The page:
Poultry inspection union asks for review of new rule

USDA has said "significant changes" have been made to poultry inspection rule and union group wants to comment on the rule before it goes into effect.

The American Federation of Government Employees, largest federal employee union, says the public should be allowed to review and comment on a U.S Department of Agriculture plan to modernize the poultry inspection system before the rule takes effect.

USDA submitted a revised version of the rule to the Office of Management and Budget on July 10, seeking final review and approval. USDA officials have stated that "significant changes" have been made to the original proposed rule, which has been strongly criticized by AFGE and other labor and consumer groups, members of Congress, and other federal agencies. 

Industry groups welcomed the advancement as the rule has been stalled for over two years. Meanwhile, consumer groups and AFGE remain opposed to the proposed changes and say it privatizes poultry inspection.

Office of Management and Budget’s (OMB) Office of Information and Regulatory Affairs (OIRA) review of the rule is the last step before the rule becomes final and published in the Federal Register. The rule was proposed in January 27, 2012, and the comment period closed May 29, 2012.

AFGE sent a letter to USDA Secretary Tom Vilsack and Howard Shelanski, administrator of OIRA, urging a full public review of the rule before it is finalized. Specifically, AFGE is calling on the agencies to publish the revised version of the proposed rule, open it up for a 120-day public comment period, and hold public meetings on the revised proposed rule.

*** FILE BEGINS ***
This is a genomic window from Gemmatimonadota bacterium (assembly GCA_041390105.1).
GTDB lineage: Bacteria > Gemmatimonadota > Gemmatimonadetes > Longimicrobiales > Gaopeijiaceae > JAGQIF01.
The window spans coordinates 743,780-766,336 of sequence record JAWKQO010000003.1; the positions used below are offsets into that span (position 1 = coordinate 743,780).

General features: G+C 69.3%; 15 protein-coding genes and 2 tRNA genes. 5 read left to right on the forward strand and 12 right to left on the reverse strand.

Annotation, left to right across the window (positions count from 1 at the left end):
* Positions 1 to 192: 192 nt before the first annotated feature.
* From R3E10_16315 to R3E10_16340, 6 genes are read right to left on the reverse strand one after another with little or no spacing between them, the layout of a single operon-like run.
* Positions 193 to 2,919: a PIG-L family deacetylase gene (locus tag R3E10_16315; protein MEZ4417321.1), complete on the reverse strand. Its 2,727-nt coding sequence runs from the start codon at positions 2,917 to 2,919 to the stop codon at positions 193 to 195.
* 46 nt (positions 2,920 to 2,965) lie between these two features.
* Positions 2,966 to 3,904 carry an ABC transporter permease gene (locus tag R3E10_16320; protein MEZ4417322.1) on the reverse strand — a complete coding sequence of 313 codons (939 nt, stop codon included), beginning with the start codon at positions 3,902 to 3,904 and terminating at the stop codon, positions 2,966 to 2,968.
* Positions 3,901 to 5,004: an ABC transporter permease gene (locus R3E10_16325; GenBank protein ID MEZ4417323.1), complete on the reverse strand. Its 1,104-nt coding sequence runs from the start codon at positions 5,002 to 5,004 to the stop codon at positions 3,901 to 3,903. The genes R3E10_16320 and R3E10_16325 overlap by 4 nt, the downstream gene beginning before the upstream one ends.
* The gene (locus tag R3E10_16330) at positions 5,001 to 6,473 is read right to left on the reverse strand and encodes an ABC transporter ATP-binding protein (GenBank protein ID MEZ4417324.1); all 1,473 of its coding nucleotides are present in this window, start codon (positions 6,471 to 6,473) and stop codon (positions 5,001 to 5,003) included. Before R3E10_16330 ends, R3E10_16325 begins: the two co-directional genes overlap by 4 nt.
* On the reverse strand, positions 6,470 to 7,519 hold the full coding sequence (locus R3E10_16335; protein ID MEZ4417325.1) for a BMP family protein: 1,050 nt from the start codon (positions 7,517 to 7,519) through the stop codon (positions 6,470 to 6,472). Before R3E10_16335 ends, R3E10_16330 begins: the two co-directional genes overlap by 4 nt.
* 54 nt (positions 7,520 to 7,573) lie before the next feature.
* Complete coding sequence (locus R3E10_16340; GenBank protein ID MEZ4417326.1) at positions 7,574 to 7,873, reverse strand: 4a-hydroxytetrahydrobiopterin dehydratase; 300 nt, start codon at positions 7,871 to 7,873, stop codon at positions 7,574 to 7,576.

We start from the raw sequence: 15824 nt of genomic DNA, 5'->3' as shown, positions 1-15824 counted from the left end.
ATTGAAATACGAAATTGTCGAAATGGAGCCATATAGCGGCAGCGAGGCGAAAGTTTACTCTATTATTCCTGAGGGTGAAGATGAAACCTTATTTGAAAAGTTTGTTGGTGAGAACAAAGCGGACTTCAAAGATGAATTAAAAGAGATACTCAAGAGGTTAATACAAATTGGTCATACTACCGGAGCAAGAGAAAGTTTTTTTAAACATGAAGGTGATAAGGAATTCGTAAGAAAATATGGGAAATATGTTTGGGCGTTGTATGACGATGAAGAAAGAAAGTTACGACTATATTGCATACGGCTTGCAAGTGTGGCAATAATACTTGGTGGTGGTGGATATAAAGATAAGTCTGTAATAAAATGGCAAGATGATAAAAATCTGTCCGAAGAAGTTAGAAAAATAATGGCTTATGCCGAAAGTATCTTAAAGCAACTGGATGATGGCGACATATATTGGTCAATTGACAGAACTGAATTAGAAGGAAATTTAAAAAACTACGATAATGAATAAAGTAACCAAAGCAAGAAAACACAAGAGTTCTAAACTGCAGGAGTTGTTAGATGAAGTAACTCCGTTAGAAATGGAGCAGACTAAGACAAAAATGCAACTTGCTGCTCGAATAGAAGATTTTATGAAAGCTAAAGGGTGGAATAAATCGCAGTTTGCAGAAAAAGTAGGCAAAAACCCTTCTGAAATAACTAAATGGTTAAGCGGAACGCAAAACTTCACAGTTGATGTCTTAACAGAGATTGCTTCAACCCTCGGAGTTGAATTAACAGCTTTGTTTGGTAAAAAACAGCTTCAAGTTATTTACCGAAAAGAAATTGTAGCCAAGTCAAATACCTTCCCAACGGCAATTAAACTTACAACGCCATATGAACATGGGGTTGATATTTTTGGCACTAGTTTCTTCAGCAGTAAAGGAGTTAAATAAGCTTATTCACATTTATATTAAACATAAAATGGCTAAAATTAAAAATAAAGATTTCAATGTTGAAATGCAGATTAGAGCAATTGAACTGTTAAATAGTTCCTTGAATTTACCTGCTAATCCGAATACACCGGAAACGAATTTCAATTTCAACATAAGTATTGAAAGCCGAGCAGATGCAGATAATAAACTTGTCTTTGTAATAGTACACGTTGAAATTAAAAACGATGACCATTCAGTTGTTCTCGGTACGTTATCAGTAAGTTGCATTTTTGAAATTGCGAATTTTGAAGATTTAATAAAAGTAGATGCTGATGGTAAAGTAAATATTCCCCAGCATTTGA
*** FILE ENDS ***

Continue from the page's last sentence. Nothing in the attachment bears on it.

"Considering the importance of this rule, stakeholders and the public should be given the opportunity to comment on the 'significant changes' made to the proposed rule before it is finalized," AFGE legislative and political director Beth Moten wrote.

The USDA plan, which was first proposed in January 2012, would remove most federal inspectors from the slaughter line and turn over inspection activities currently performed by federal inspectors to employees hired by the poultry processing plants. The proposal also would allow plants to increase their line speeds up to 175 chicken carcasses per minute.

"The USDA's original plan has been roundly criticized as a blatant attempt to cut costs without regard to the serious ramifications on the health and safety of consumers and plant workers," AFGE National President J. David Cox Sr. said. "The public has a right to see what changes USDA has made to its cost-cutting plan and be able to respond to the revised plan before any action is taken."

The chief goal of the USDA's plan has been to save money, not to increase safety for consumers or workers, said AFGE National President J. David Cox Sr.. The plan as originally proposed would save USDA about $90 million over three years, while poultry plants would reap more than $250 million a year in profits from increasing line speeds, according to the agency's own documents.

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